Discussion of all aspects of cellular structure, physiology and communication.
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During early growth by which mechanism one part of the neuron becomes axon and another part dendrites? Any answer?
Last edited by biologisthegde on Thu Feb 03, 2011 6:22 pm, edited 1 time in total.
An axon pretty much is an extension of a dendrite. There is nothing saying a neuron can only have one axon...it just turns out to be that way most of the time. Two axons would allow a nerve to fire in two different directions. Since nerve tissue only needs to fire in one direction, one axon saves the energy required to grow more.
I have to contradict you on that one kyle. I looked in 12 biology books and all of them said the same thing- a neuron may have none, one, two or many dentrites but it can only have one axon. Not 0, not 2. Maybe the latest reasearch hasn't reached my country but here this is how people know it
"As a biologist, I firmly believe that when you're dead, you're dead. Except for what you live behind in history. That's the only afterlife" - J. Craig Venter
as the neuron differentiates during development, it can develop many number of different traits depending on its relative location. many CNS undifferentiated cells develop into interneurons which have many dendrites and one axon of course because vastly multicellular communication is vital. however, some neurons located in other areas may not have any dendrites! they all however have one axon on which electric potential is generated. logically, more than one axon on a neuron would make for a greater need of Na+, Cl-, K+ ionic concentrations and the presence of multiple axons may make the action potential weaker in some respects.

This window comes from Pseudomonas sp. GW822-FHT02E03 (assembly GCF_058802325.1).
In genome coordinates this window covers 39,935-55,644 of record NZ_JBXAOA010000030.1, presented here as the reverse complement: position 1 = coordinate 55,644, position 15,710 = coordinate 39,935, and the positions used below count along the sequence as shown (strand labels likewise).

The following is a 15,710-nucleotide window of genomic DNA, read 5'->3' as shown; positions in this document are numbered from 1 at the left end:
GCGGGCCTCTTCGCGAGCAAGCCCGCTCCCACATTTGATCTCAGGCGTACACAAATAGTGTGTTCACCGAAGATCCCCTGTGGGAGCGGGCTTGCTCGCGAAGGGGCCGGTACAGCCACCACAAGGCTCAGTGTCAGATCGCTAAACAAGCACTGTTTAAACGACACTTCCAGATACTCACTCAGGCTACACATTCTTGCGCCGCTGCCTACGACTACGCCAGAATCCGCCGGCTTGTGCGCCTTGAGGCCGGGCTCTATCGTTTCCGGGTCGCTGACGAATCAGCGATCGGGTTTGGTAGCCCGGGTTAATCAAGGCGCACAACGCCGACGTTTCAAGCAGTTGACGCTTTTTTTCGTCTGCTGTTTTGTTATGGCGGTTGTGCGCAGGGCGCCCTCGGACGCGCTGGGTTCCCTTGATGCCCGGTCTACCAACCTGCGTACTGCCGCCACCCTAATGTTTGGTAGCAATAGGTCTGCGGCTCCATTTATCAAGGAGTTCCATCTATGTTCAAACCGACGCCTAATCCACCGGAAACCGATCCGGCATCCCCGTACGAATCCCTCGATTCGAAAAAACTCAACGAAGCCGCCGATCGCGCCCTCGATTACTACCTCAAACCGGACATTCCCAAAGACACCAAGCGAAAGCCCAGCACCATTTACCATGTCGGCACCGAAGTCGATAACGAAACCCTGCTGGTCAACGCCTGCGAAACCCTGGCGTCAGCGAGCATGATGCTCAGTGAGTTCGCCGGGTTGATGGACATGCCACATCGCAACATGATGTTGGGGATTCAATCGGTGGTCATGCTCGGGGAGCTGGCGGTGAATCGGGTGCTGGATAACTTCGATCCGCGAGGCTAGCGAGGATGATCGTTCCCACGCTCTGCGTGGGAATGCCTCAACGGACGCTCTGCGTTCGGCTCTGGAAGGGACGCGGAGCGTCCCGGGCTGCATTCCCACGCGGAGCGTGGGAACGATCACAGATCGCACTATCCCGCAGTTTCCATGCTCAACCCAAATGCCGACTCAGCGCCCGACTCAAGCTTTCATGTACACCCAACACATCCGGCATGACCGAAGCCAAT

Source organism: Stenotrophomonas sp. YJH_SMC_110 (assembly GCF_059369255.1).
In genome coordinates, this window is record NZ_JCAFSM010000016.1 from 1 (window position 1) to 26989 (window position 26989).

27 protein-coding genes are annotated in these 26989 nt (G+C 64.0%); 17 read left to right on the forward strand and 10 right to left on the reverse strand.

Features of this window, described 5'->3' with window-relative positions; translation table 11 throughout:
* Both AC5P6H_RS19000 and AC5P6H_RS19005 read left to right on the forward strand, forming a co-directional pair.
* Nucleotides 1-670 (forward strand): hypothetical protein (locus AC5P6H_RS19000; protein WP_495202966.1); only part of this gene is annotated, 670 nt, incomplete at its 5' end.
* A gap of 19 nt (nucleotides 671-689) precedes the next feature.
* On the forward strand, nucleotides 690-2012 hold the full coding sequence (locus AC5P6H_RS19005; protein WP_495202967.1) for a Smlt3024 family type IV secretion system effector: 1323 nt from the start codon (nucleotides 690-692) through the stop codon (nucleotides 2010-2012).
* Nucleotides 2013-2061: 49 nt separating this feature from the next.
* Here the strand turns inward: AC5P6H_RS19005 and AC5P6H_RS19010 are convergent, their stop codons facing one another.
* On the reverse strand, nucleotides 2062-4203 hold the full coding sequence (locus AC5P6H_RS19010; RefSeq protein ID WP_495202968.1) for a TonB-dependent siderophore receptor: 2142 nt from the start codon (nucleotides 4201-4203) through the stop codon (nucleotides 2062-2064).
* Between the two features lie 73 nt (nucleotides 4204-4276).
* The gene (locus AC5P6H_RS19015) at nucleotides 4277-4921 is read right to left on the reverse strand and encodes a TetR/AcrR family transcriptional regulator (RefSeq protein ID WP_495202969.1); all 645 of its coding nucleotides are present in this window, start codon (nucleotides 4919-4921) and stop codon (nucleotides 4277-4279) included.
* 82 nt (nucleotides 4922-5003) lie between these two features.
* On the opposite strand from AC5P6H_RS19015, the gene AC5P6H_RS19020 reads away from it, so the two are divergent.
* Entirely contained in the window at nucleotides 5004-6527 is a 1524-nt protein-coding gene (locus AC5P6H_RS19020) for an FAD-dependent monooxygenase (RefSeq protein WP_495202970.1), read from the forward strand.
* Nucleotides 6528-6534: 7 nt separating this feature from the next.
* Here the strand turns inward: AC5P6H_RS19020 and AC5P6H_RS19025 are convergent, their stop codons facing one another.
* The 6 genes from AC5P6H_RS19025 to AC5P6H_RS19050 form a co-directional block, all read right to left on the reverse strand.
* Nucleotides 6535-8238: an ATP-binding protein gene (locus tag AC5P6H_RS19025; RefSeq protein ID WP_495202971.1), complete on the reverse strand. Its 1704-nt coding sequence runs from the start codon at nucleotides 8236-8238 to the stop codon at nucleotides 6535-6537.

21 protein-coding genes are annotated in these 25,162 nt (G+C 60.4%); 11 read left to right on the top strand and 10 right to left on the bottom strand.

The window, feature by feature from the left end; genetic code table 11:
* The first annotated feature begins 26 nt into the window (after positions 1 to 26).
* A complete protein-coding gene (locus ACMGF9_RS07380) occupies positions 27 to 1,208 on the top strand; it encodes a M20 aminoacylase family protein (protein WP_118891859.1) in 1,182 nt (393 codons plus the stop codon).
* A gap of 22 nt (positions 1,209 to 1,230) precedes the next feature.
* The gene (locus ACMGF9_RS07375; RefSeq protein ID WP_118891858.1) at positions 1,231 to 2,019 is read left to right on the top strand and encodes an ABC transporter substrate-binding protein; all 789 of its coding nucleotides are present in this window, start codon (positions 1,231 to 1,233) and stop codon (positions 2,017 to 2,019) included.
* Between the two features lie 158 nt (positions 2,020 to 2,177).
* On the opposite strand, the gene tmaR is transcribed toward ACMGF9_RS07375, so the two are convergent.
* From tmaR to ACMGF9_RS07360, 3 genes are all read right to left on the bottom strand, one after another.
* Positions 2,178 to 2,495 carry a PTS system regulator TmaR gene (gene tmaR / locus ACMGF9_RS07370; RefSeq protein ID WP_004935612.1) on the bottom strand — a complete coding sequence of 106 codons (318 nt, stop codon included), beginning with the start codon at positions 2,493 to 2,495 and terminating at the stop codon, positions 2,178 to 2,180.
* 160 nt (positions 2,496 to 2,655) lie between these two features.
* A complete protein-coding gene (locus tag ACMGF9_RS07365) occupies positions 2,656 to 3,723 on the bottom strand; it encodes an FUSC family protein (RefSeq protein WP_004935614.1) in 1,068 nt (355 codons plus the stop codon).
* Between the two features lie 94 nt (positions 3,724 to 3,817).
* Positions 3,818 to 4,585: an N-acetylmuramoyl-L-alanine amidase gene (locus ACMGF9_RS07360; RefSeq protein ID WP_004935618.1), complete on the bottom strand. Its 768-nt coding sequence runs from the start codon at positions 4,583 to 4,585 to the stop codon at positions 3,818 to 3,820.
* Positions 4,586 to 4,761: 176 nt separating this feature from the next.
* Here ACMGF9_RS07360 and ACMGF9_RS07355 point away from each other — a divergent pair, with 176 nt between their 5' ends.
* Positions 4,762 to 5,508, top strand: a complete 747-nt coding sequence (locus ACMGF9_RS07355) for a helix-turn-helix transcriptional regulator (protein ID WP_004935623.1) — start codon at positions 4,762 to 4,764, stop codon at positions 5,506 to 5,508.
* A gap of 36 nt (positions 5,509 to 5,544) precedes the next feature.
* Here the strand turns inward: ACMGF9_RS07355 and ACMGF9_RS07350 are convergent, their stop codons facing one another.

There are some...not many, but some. They are called "multipolar neurons"
http://iserver.saddleback.cc.ca.us/facu ... rvous.html
right on, biostudent. In my book(which i am looking at right now) it says that multipolar newrons are located in the cerebral cortex. They can be either piramid or star shaped.
By the way, if you are wondering why i looked in the book: I did know that . I just wanted to make sure
Biostudent, multipolar newrons, the ones in the cortex have more dentrites.
The newrons without dentrites are unipolar newrons and are located in the retina(the cells with cones and sticks)
if multipolar neurons are what they call the interneurons of the cortex, then they definitely have an extraordinary amount of dendrites.
unipolar neurons....yeah the rods and cones....definitely extremely specialized
I love biology and mathematics.
10 posts • Page 1 of 1
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